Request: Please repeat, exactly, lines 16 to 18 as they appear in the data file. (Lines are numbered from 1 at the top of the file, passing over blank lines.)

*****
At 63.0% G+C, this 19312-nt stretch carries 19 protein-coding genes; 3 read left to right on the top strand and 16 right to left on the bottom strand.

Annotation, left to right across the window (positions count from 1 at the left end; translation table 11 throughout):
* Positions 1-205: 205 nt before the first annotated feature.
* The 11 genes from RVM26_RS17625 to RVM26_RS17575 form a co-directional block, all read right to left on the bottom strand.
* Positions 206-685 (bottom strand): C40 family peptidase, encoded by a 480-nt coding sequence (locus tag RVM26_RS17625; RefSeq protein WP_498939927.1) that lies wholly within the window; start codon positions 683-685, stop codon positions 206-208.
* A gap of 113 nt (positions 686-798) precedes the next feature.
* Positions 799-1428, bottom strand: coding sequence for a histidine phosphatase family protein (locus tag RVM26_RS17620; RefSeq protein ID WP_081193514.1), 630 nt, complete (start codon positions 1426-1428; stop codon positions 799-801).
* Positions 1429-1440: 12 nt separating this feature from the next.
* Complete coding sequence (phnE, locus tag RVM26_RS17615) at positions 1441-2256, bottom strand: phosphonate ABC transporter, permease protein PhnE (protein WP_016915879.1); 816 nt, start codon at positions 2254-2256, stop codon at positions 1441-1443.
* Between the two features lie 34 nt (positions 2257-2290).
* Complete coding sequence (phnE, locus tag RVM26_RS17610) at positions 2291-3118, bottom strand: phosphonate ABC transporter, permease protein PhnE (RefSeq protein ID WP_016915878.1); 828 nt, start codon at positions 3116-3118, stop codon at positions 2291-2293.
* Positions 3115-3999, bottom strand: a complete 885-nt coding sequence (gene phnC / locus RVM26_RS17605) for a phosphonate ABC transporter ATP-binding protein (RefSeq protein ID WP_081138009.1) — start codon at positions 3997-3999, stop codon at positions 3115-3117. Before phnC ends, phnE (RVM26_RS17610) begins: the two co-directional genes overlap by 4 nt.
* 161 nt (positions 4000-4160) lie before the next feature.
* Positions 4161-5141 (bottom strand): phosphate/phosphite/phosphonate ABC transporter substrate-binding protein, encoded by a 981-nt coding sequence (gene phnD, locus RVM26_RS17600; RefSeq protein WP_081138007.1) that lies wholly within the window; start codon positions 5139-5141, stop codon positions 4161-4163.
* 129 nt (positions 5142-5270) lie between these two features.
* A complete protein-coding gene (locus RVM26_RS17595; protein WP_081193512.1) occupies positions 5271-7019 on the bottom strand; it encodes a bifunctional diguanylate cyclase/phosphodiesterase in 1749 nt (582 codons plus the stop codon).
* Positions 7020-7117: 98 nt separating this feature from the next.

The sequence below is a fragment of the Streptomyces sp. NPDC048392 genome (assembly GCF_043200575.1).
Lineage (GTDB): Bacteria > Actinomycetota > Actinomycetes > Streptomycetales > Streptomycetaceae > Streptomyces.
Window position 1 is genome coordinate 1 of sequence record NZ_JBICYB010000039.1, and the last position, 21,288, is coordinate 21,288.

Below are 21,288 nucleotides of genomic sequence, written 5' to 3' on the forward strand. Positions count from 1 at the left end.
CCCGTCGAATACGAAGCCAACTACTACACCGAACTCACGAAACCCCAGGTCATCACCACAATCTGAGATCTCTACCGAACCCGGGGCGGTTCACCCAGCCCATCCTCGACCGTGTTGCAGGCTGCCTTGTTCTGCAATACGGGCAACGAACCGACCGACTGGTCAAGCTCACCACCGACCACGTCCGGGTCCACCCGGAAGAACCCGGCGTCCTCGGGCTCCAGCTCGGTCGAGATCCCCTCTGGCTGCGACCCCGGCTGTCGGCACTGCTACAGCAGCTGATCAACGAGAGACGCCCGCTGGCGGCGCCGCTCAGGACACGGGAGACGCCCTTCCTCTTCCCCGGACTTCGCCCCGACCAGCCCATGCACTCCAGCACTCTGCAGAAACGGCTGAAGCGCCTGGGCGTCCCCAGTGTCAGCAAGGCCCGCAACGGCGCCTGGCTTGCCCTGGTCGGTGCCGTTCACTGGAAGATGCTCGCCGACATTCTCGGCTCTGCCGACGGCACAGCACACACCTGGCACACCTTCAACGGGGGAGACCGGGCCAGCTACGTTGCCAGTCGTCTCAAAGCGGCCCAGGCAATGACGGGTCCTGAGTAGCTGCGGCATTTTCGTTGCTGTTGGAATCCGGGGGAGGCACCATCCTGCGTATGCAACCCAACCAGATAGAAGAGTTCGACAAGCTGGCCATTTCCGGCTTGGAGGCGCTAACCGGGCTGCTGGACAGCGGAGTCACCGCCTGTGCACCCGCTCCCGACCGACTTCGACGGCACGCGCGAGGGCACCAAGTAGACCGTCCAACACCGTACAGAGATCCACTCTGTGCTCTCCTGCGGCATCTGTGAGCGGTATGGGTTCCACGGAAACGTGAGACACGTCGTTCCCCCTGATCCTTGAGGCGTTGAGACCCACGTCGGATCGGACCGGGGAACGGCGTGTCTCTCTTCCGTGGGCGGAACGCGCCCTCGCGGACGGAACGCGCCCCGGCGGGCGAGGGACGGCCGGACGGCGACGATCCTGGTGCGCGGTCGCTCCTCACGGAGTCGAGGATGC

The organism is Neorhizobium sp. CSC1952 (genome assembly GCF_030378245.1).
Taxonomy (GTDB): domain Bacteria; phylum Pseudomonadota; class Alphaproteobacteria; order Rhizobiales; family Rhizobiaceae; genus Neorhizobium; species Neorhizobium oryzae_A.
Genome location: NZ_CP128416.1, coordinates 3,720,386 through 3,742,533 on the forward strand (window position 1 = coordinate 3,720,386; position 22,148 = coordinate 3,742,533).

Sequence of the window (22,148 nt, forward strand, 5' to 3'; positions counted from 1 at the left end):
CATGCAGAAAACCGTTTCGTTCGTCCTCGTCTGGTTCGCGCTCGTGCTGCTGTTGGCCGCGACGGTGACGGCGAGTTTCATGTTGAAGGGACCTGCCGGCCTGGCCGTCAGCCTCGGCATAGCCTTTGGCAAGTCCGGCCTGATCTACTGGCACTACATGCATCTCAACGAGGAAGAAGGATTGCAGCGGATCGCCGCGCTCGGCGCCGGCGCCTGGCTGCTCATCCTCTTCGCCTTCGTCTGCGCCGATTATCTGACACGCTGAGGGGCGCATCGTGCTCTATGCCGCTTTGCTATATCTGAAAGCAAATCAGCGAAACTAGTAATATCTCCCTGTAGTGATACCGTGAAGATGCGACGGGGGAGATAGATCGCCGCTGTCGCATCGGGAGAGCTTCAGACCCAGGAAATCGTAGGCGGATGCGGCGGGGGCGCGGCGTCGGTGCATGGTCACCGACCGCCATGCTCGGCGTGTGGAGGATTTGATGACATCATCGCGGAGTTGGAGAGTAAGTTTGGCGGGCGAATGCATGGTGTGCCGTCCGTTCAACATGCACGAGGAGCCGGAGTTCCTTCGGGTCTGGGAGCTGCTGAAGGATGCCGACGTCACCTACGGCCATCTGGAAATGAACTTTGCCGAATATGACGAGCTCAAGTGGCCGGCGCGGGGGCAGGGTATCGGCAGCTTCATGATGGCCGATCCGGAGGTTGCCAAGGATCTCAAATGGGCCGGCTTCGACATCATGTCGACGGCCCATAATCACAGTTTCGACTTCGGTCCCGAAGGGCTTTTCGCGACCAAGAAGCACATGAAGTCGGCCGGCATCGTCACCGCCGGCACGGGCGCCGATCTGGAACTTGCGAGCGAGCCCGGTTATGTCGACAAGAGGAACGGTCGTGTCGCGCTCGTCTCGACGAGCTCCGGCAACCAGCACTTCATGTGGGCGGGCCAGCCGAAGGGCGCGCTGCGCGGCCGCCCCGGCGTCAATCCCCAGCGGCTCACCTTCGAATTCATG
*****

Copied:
* A complete protein-coding gene (locus RVM26_RS17595; protein WP_081193512.1) occupies positions 5271-7019 on the bottom strand; it encodes a bifunctional diguanylate cyclase/phosphodiesterase in 1749 nt (582 codons plus the stop codon).
* Positions 7020-7117: 98 nt separating this feature from the next.

The sequence below is a fragment of the Streptomyces sp. NPDC048392 genome (assembly GCF_043200575.1).